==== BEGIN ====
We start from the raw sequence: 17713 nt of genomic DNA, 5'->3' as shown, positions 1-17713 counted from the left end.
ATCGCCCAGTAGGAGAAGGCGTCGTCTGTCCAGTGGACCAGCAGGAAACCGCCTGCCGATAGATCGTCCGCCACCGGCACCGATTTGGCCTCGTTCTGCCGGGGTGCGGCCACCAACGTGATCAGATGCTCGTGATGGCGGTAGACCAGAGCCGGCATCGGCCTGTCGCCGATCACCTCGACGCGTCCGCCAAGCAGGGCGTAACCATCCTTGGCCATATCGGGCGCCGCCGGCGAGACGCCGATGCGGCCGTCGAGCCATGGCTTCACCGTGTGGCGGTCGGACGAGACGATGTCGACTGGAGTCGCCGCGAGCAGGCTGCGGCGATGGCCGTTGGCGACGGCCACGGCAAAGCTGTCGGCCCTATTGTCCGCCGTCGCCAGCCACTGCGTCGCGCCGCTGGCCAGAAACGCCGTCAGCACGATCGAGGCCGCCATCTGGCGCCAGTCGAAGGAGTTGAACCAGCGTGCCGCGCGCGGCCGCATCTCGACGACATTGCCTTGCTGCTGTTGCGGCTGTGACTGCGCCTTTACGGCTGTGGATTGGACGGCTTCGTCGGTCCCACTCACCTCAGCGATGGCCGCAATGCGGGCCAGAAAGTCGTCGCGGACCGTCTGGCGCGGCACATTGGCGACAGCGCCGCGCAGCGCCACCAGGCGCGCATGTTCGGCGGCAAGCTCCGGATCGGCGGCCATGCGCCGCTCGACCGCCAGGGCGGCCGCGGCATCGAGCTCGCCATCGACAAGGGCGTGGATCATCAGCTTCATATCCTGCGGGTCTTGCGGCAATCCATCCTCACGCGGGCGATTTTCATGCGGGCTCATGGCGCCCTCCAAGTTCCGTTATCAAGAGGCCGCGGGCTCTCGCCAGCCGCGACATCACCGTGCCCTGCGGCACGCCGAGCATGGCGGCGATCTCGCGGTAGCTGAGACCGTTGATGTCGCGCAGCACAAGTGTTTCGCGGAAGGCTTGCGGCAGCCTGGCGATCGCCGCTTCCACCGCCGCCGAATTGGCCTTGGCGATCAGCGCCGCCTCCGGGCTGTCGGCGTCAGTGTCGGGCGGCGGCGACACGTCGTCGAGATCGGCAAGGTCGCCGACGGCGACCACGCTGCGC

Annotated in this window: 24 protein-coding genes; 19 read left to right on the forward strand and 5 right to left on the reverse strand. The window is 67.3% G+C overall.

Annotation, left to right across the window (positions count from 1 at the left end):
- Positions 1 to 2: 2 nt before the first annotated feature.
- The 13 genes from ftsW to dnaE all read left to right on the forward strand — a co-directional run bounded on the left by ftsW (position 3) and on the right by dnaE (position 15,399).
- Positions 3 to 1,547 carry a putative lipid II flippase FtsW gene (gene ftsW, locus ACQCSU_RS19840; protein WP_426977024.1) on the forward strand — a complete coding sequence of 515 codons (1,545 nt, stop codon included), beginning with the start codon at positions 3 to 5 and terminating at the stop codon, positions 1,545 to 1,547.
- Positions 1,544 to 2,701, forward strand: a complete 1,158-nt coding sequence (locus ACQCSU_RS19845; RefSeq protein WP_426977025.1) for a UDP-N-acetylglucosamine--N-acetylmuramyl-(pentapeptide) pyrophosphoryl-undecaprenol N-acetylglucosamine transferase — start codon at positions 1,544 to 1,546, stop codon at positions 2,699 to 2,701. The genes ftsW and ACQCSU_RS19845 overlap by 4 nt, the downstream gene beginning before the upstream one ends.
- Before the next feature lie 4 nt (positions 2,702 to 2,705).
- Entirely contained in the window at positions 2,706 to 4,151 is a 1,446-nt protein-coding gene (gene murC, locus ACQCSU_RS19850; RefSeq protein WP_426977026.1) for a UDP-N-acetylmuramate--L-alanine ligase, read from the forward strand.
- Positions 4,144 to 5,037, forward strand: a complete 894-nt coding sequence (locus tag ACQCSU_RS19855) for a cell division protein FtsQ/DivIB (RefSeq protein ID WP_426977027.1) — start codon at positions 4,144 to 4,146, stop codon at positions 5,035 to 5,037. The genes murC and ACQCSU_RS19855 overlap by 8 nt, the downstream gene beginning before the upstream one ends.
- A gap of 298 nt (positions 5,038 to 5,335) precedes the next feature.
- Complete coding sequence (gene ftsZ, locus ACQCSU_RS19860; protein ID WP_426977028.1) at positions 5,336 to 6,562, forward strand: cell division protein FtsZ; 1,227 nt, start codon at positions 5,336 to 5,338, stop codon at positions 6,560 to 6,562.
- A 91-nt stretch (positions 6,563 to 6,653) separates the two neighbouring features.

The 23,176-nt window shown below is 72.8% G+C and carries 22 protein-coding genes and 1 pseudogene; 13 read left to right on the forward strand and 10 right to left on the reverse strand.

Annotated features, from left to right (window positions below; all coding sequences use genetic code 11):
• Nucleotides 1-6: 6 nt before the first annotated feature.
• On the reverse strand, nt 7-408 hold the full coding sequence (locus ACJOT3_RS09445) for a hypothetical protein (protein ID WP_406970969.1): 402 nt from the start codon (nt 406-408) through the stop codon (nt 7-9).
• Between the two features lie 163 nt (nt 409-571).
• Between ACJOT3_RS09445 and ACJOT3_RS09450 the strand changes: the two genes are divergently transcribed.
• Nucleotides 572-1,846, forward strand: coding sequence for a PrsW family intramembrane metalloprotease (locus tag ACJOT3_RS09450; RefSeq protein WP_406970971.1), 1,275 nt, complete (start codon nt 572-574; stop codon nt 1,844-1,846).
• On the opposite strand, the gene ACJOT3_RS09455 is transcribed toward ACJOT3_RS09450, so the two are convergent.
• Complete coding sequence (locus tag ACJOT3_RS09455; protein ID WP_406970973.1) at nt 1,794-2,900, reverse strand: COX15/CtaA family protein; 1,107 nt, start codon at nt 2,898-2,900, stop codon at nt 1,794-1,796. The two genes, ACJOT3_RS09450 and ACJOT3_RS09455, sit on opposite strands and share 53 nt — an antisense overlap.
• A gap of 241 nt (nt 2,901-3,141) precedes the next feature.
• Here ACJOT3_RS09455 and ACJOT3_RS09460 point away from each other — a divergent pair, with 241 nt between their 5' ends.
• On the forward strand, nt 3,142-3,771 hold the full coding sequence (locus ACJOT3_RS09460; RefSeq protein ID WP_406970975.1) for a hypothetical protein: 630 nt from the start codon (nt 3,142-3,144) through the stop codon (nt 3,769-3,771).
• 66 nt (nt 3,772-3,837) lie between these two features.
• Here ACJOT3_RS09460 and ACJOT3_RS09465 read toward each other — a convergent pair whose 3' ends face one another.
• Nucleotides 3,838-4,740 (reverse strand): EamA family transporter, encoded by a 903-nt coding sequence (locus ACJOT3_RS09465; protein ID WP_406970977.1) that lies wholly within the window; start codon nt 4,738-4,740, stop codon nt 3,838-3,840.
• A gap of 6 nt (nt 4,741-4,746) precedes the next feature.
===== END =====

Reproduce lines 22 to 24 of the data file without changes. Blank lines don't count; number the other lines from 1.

• On the opposite strand, the gene ACJOT3_RS09455 is transcribed toward ACJOT3_RS09450, so the two are convergent.
• Complete coding sequence (locus tag ACJOT3_RS09455; protein ID WP_406970973.1) at nt 1,794-2,900, reverse strand: COX15/CtaA family protein; 1,107 nt, start codon at nt 2,898-2,900, stop codon at nt 1,794-1,796. The two genes, ACJOT3_RS09450 and ACJOT3_RS09455, sit on opposite strands and share 53 nt — an antisense overlap.
• A gap of 241 nt (nt 2,901-3,141) precedes the next feature.